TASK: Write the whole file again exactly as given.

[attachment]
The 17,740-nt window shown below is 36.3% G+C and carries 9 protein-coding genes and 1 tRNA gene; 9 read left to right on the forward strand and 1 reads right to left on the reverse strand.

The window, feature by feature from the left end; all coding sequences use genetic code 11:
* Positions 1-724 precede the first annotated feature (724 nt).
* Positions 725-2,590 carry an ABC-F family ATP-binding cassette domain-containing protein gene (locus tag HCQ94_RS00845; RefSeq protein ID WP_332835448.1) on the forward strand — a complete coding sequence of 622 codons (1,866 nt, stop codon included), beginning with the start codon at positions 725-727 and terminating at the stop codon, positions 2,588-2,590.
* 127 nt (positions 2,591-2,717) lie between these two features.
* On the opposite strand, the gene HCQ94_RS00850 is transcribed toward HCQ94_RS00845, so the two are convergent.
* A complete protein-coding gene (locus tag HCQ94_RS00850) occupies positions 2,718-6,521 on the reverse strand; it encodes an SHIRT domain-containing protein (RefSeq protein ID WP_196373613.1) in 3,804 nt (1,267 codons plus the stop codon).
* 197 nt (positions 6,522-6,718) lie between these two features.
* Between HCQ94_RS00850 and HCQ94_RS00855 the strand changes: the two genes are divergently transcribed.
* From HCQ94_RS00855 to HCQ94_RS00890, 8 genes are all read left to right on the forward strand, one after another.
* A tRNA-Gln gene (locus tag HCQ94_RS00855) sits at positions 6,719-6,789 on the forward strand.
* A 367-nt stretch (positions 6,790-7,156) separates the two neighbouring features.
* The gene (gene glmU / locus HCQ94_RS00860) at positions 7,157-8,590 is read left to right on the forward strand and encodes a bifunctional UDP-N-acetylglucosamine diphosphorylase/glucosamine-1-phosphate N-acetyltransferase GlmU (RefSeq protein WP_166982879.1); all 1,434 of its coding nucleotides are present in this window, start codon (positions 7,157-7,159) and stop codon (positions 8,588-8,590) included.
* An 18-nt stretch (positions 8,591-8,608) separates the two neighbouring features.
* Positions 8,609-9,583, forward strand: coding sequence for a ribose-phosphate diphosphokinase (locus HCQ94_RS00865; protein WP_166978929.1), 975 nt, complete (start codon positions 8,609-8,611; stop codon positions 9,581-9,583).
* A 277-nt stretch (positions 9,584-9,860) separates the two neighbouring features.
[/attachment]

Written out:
The 17,740-nt window shown below is 36.3% G+C and carries 9 protein-coding genes and 1 tRNA gene; 9 read left to right on the forward strand and 1 reads right to left on the reverse strand.

The window, feature by feature from the left end; all coding sequences use genetic code 11:
* Positions 1-724 precede the first annotated feature (724 nt).
* Positions 725-2,590 carry an ABC-F family ATP-binding cassette domain-containing protein gene (locus tag HCQ94_RS00845; RefSeq protein ID WP_332835448.1) on the forward strand — a complete coding sequence of 622 codons (1,866 nt, stop codon included), beginning with the start codon at positions 725-727 and terminating at the stop codon, positions 2,588-2,590.
* 127 nt (positions 2,591-2,717) lie between these two features.
* On the opposite strand, the gene HCQ94_RS00850 is transcribed toward HCQ94_RS00845, so the two are convergent.
* A complete protein-coding gene (locus tag HCQ94_RS00850) occupies positions 2,718-6,521 on the reverse strand; it encodes an SHIRT domain-containing protein (RefSeq protein ID WP_196373613.1) in 3,804 nt (1,267 codons plus the stop codon).
* 197 nt (positions 6,522-6,718) lie between these two features.
* Between HCQ94_RS00850 and HCQ94_RS00855 the strand changes: the two genes are divergently transcribed.
* From HCQ94_RS00855 to HCQ94_RS00890, 8 genes are all read left to right on the forward strand, one after another.
* A tRNA-Gln gene (locus tag HCQ94_RS00855) sits at positions 6,719-6,789 on the forward strand.
* A 367-nt stretch (positions 6,790-7,156) separates the two neighbouring features.
* The gene (gene glmU / locus HCQ94_RS00860) at positions 7,157-8,590 is read left to right on the forward strand and encodes a bifunctional UDP-N-acetylglucosamine diphosphorylase/glucosamine-1-phosphate N-acetyltransferase GlmU (RefSeq protein WP_166982879.1); all 1,434 of its coding nucleotides are present in this window, start codon (positions 7,157-7,159) and stop codon (positions 8,588-8,590) included.
* An 18-nt stretch (positions 8,591-8,608) separates the two neighbouring features.
* Positions 8,609-9,583, forward strand: coding sequence for a ribose-phosphate diphosphokinase (locus HCQ94_RS00865; protein WP_166978929.1), 975 nt, complete (start codon positions 8,609-8,611; stop codon positions 9,581-9,583).
* A 277-nt stretch (positions 9,584-9,860) separates the two neighbouring features.